Any guru will tell you balance is the key to any venture whether it be in health or business, balance is imperative. Thomas Merton said, and it is all too true, “Happiness is not a matter of intensity, but of balance and order and rhythm and harmony.” Balance important to your physical health, the heart of this balance being your core.
Our core is overall misunderstood and improperly trained by individuals and fitness professionals alike. So lets start with the basics-any muscle involved in maintaining neutral spine is a core muscle. Functioning in all three planes of motion, in addition to superficial musculature like the obliques and rectus abdominus, core muscles are deep, including the pelvic floor, transverse abdominis, multifidus, and diaphragm among others; muscles that connect to the spine, pelvis and shoulders.
An easy way to see your "core" in action is to hold a heavy item in one hand. As the offset weight pulls you to one side core musculature works to maintain/pull you back into a neutral spine position. This is core stability-the ability to control the motion of the trunk over pelvis to allow optimum production, transfer, and control of force in movement. Core stability promotes good posture, reduces the chance of back pain and injury, and provides a sound foundation for all arm and leg movements.
Now that we have a better understanding of what our core is, where do we begin to strengthen and improve stability? Start with an isometric or static movements like front and side planks, quadrapeds, or 1 leg bridges, to test the ability of your core to maintain stability in a compromised position. If these movements are simple and can be held over a period of time, you’re ready for more complex movements. It’s important to first achieve core stability, then comfortably more to more complex dynamic movements. Functional movements like deadlifts, offset walking lunges, overhead squats, pushups, and kettlebell training are extremely effective not only for strength gains, but for improvements in efficient movement and long term health and mobility. A single arm kettle swing can induce as much as 180% of max voluntary muscle contraction versus that of a plank. With this movement your body is being forced to stabilize the spine quickly over and over.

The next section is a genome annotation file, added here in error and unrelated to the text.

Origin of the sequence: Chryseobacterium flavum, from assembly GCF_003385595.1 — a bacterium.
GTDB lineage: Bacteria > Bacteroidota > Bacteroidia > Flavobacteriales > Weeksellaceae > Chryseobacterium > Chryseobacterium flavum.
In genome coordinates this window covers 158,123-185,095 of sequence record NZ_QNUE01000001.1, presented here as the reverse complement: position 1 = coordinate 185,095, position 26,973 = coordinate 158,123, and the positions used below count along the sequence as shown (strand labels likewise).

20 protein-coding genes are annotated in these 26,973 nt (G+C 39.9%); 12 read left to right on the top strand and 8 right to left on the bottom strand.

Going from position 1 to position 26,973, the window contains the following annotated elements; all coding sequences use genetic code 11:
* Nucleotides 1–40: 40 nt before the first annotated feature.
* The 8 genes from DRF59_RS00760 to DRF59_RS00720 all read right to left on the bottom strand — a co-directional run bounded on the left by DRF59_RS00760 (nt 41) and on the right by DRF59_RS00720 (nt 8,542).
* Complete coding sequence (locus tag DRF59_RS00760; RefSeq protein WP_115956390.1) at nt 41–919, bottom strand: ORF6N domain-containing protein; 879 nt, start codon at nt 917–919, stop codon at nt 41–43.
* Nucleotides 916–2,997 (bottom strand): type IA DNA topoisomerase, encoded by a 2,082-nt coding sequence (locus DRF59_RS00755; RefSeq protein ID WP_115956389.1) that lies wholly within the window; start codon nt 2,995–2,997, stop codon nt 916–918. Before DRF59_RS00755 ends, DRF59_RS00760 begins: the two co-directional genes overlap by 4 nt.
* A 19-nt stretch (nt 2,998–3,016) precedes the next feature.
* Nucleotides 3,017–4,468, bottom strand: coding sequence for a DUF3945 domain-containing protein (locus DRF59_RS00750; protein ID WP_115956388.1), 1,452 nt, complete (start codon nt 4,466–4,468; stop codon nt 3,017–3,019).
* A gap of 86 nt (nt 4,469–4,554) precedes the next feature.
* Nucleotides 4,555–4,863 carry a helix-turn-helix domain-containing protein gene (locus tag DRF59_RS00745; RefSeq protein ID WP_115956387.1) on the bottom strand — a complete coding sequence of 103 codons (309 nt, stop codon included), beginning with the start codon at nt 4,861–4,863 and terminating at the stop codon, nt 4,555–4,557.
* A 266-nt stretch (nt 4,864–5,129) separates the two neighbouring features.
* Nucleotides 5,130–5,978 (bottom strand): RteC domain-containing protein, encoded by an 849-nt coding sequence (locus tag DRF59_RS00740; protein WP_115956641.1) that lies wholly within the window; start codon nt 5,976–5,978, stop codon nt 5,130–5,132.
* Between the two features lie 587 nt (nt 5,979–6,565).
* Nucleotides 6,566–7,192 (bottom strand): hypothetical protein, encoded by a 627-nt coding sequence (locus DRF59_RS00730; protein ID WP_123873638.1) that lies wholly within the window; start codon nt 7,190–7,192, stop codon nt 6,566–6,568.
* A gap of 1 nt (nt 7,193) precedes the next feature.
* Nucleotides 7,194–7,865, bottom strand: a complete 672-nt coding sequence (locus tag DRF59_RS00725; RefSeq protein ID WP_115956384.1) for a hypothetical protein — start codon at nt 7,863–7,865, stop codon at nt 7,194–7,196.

Another important factor when discussing core stability and strength is our central nervous system. When we move our CNS responds to stimuli by recruiting specific muscles in response to those stimuli. What muscles fire and when is very important in providing stability. Training on uneven surfaces like BOSU trainers and balance boards not only improve stability, but enhance the ability of your CNS to respond effectively. Lucky for us we have a wonderful uneven surface to train on that is 100% free-the beach!